When I think of A Tribe Called Quest, I think of my high school’s art room. I think of the overflowing cork board, pushpins doing their darndest to tack down exceptional student work and inspiration, with a cardstock square print of the Beats, Rhymes and Life cover hanging on for dear life at the top left corner. I think of playing “Oh My God” in the select, seniors-only space that was the back room (affectionately referred to as “the closet,” because it wasn’t much bigger) while we were painting the annual homecoming mural. I think of my classmate approaching me the next day, gushing about Midnight Marauders and asking for more music recommendations similar to it. I think about finally breaking down the façade of my too-cool-for-school art teacher when he regaled the story of his first Tribe concert to me.

When Hanif Abdurraqib thinks of A Tribe Called Quest, he thinks of his father’s reverence for jazz, sour cherry candies he bought on a road trip and Tony, the bootleg “CD Man” in his hometown of Columbus, Ohio.

Abdurraqib thinks of a lot of things I have never thought of, but we are still united in the fact that when we think of A Tribe Called Quest, we think of a lot of thoughts. Both him and I are self-described ATCQ fans, and while our backgrounds can’t be any more disparate — Black boy from urban Ohio who blossomed alongside the golden age of hip hop and white girl born and bred in varying suburbs who rediscovered that era as the internet made her more musically conscious — this strand of fandom has lassoed us together.

In “Go Ahead in the Rain,” Abdurraqib threads together all these thoughts using the keen needle that is A Tribe Called Quest.

The book’s function is multifaceted: a history, a commentary, a love letter, a memoir. It tracks the history of the Tribe from its inception to its final bow, supplemented with sketches of scenes from Abdurraqib’s own adolescence and grounded in the American landscape at any given moment. Take, for example, his situating of ACTQ’s sophomore album, The Low End Theory, in the context of the Rodney King riots: “Los Angeles wasn’t on fire yet when (Low End) was being made or when it was released. But it would be on fire by the time the songs were playing in heavy rotation across America … The constant replaying of the footage (of Rodney King’s beating) was laying a new groundwork for rage in communities miles away.” Low End is an album undercut by “righteous anger,” as Abdurraqib puts it, but in his exhaustive profile of the group, he never loses sight of the world they moved with, and the world that moved against them.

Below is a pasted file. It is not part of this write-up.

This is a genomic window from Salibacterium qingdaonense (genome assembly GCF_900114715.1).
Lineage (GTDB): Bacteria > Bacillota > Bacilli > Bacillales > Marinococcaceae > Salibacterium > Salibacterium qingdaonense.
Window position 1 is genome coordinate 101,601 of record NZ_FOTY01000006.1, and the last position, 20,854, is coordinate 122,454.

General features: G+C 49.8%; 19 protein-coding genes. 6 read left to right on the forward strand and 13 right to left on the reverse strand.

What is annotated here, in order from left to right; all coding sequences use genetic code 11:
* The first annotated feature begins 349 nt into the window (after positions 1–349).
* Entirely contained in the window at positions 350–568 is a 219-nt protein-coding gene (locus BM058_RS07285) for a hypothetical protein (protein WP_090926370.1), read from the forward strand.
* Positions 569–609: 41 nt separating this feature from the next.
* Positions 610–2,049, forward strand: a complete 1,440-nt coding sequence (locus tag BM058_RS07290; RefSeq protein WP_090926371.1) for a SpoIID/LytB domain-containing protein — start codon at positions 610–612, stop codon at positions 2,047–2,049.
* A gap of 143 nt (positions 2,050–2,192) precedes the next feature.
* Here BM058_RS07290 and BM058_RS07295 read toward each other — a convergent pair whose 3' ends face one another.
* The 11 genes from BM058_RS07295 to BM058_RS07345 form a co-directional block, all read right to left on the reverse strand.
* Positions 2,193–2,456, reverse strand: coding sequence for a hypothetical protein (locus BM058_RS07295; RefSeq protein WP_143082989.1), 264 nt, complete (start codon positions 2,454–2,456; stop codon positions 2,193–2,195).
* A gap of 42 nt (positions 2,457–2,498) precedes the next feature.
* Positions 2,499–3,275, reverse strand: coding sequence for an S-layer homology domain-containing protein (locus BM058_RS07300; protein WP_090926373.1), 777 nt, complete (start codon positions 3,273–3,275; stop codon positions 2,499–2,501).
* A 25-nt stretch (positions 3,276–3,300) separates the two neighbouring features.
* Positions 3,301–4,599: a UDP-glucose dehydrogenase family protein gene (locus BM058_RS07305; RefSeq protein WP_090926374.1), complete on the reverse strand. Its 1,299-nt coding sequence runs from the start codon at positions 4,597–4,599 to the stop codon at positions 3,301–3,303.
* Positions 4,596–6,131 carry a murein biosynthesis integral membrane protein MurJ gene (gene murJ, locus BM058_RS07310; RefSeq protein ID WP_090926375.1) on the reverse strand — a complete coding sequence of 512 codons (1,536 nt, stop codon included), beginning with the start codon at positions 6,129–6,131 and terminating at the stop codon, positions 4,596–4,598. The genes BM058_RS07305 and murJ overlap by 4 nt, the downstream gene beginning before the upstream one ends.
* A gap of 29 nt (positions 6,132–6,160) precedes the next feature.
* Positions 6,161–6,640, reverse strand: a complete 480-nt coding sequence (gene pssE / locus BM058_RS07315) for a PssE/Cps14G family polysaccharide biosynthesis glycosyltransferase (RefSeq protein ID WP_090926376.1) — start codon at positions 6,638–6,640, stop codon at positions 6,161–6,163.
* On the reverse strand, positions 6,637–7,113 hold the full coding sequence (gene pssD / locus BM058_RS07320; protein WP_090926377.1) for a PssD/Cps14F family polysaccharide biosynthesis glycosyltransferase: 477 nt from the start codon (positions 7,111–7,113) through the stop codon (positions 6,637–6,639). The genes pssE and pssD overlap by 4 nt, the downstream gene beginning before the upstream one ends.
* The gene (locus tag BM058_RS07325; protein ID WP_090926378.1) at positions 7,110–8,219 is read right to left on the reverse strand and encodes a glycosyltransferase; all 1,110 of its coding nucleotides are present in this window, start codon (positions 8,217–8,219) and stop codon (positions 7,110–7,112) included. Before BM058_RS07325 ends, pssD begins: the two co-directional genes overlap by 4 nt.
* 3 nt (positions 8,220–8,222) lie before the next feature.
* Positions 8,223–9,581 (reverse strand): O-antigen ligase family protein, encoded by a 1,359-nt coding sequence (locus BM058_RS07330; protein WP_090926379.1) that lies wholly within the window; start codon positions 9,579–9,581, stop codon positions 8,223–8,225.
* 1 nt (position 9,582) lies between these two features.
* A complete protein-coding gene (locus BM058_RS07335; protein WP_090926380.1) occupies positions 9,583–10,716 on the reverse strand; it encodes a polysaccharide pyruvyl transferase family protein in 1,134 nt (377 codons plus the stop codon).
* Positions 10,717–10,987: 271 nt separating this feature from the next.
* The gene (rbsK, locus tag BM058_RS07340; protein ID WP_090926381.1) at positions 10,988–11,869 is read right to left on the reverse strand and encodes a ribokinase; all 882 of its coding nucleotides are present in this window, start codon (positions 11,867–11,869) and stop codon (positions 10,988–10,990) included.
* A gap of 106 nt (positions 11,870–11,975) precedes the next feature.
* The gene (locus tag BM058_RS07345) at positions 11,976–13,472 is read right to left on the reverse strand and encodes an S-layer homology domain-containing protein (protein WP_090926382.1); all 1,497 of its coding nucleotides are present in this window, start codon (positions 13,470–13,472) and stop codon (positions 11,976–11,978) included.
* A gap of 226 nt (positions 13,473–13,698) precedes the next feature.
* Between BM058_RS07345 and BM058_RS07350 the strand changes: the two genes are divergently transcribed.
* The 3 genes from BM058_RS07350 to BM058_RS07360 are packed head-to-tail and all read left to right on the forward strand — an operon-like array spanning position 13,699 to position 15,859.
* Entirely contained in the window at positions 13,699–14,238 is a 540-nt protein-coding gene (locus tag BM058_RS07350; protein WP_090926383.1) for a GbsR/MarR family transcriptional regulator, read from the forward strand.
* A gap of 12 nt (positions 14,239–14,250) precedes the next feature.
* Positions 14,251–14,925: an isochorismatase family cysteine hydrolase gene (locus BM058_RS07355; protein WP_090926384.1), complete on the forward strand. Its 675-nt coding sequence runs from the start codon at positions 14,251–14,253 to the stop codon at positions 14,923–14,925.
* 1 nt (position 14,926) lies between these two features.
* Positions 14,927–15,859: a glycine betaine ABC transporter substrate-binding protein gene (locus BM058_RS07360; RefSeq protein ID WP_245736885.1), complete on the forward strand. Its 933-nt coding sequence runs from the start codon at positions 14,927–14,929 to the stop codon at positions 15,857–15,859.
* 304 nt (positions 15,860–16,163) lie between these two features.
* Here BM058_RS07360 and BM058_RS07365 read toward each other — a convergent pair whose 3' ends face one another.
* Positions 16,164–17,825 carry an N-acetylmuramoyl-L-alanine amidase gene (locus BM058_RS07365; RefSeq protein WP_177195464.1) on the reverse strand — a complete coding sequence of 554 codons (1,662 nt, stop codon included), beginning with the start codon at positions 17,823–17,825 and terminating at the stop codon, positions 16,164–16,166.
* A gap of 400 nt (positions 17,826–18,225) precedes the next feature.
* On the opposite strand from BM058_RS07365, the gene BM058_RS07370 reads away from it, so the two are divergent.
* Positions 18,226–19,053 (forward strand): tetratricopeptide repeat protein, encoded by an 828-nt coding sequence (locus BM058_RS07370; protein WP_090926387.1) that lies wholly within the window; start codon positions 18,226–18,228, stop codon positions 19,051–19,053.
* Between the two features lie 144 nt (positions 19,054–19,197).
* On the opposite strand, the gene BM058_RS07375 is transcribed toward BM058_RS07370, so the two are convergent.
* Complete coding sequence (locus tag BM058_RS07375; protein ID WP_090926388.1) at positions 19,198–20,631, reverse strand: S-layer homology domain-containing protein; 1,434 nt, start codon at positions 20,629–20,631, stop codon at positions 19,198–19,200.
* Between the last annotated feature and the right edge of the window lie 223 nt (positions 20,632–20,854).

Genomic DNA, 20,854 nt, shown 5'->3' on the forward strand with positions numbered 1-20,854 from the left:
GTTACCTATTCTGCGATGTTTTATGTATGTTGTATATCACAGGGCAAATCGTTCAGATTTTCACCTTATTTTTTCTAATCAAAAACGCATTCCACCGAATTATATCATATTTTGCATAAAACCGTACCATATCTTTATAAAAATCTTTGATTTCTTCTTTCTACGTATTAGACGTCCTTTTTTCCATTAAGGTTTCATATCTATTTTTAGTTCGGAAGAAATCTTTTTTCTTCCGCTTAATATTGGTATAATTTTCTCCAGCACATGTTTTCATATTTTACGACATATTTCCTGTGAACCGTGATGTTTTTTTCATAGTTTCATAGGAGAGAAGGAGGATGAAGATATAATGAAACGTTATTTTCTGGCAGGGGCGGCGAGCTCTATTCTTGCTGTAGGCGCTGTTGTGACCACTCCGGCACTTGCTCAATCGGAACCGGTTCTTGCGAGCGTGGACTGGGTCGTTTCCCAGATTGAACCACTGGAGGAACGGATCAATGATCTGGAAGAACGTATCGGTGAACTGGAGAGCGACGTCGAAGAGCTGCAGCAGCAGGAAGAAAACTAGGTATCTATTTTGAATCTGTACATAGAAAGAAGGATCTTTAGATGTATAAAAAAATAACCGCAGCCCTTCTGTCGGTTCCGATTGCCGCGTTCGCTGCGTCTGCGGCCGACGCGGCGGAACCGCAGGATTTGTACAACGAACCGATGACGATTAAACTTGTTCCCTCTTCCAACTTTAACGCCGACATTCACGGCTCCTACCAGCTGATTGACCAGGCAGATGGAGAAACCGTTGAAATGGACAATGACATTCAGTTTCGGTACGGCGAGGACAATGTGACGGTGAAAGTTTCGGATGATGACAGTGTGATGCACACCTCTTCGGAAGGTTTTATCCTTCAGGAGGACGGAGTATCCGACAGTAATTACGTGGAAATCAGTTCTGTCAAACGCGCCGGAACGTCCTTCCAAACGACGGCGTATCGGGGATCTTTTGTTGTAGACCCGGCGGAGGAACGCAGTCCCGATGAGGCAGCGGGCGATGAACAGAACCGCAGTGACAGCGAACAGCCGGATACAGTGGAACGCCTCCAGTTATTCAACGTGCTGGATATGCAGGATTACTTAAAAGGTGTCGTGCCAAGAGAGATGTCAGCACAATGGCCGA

A Tribe Called Quest’s anger on The Low End Theory was more audibly weaponized by other groups defining the rap game in divergent ways, groups like Public Enemy or N.W.A. That same anger was channeled through Abdurraqib in a heart-wrenching anecdote where he punched his older brother, “not because I wanted to hurt him, but because I wanted him to imagine a world in which I was unafraid to hurt him.” This complex interconnectedness is indicative of how the book flows as a whole: For everything A Tribe Called Quest did, Abdurraqib has a story to tell.

And through the stories he tells us, they live on through stories of our own. In this regard the book is timeless. There is no Midnight Marauders without the legendary cover art, a veritable who’s who of rap in 93. There is no Midnight Marauders without young music nerds like Abdurraqib, who would complement his listens to the record flipping the sleeve back and forth, trying to correctly identify everyone on the cover without peeking at the cheat sheet on the back. There is no Midnight Marauders if it doesn’t live on decades later, in an unlikely high school art room hundreds of miles away from Linden Boulevard in New York City.

This is not to say “Go Ahead in the Rain” falls into a formula. Abdurraqib does not spend the whole time laying out a concise compendium of the major players in late 80s and early 90s hip hop, nor does he spend the whole time talking about his childhood attempts to impress the cool kids on the bus rides to school with his ever-expanding taste. He satisfyingly swirls all these parts into a simmering stew, meant for all to enjoy, from old to young, fan to critic. Its taste is irresistible.

No two people will have the same experience reading “Go Ahead in the Rain.” You might have never heard of A Tribe Called Quest before picking up the book, or you might be so well versed in hip hop history you felt Abdurraqib’s version of it was incomplete. No matter how you feel, Abdurraqib makes you think about your relation to the Tribe, however idiosyncratic it is. He uses ATCQ’s music as a springboard to uncover an unsure truth behind their impact, wonderfully juggling tons of golden nuggets of supplemental information while never losing sight of the task at hand. Abdurraqib asks a seemingly simple question — “Is there more to A Tribe Called Quest than their discography?” — only to stumble upon a wealth of answers.